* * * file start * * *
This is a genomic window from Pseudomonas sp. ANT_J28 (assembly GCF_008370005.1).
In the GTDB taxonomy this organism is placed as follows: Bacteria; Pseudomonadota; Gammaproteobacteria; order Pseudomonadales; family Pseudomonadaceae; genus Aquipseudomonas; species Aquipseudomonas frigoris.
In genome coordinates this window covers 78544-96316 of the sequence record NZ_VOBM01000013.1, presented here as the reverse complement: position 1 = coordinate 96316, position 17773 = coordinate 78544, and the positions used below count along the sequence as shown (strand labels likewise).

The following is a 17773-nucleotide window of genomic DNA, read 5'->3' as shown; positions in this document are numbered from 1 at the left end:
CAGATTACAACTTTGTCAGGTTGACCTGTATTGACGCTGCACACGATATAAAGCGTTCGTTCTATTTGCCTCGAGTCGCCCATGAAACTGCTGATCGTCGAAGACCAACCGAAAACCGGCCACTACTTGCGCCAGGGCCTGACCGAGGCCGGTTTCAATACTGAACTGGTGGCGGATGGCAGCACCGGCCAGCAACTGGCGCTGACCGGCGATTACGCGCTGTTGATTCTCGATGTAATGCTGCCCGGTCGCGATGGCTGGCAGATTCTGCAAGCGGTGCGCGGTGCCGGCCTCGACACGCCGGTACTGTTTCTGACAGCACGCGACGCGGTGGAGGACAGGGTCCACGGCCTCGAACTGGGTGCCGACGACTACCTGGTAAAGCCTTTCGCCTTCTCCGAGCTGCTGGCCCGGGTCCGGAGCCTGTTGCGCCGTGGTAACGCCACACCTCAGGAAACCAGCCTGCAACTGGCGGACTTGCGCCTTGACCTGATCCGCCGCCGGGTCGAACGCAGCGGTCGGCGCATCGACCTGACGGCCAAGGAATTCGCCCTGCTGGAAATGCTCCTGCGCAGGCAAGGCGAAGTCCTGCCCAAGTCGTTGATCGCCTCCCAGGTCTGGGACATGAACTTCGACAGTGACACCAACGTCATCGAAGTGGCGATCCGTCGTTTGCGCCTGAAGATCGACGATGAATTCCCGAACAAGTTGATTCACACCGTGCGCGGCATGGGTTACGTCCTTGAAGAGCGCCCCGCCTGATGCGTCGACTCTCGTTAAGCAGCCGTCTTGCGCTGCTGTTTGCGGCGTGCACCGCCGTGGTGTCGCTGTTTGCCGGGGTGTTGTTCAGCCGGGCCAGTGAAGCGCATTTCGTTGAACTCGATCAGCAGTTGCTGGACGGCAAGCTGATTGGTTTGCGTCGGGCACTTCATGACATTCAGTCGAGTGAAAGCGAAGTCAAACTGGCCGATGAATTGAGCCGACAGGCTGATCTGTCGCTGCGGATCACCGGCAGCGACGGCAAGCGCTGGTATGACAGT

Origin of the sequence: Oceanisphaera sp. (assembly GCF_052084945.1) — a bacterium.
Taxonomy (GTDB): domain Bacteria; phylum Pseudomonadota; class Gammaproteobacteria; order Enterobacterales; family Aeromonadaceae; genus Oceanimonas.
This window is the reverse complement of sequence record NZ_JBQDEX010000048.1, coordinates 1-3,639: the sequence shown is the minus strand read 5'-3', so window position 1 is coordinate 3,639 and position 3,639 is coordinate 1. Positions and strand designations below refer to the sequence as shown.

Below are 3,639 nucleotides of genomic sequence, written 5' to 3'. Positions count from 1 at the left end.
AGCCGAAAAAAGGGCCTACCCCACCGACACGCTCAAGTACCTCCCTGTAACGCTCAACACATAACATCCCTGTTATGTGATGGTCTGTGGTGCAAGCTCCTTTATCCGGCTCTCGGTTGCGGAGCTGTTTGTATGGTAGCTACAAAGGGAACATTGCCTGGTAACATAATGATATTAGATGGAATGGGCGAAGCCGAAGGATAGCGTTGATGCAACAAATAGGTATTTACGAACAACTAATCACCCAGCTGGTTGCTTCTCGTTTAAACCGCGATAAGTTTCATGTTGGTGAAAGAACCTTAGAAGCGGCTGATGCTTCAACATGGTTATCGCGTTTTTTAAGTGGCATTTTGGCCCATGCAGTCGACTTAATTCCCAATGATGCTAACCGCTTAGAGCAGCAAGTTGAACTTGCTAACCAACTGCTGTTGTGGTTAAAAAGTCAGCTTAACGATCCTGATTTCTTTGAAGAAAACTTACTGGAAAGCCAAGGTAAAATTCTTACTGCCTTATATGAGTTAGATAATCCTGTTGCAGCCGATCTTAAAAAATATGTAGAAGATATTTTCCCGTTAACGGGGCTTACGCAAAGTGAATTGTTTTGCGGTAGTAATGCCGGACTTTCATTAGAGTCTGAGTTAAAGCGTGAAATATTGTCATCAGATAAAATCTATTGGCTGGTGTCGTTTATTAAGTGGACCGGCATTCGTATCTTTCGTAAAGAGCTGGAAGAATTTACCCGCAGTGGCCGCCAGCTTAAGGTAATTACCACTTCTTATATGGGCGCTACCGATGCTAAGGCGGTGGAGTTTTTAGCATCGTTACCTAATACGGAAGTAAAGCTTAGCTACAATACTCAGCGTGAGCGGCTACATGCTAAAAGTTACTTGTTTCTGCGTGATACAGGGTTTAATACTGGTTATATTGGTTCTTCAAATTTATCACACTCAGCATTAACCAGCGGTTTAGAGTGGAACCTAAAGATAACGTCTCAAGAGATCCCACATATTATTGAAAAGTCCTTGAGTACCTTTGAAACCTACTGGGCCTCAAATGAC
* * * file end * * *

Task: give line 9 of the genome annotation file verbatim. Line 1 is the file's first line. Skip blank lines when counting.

Below are 3,639 nucleotides of genomic sequence, written 5' to 3'. Positions count from 1 at the left end.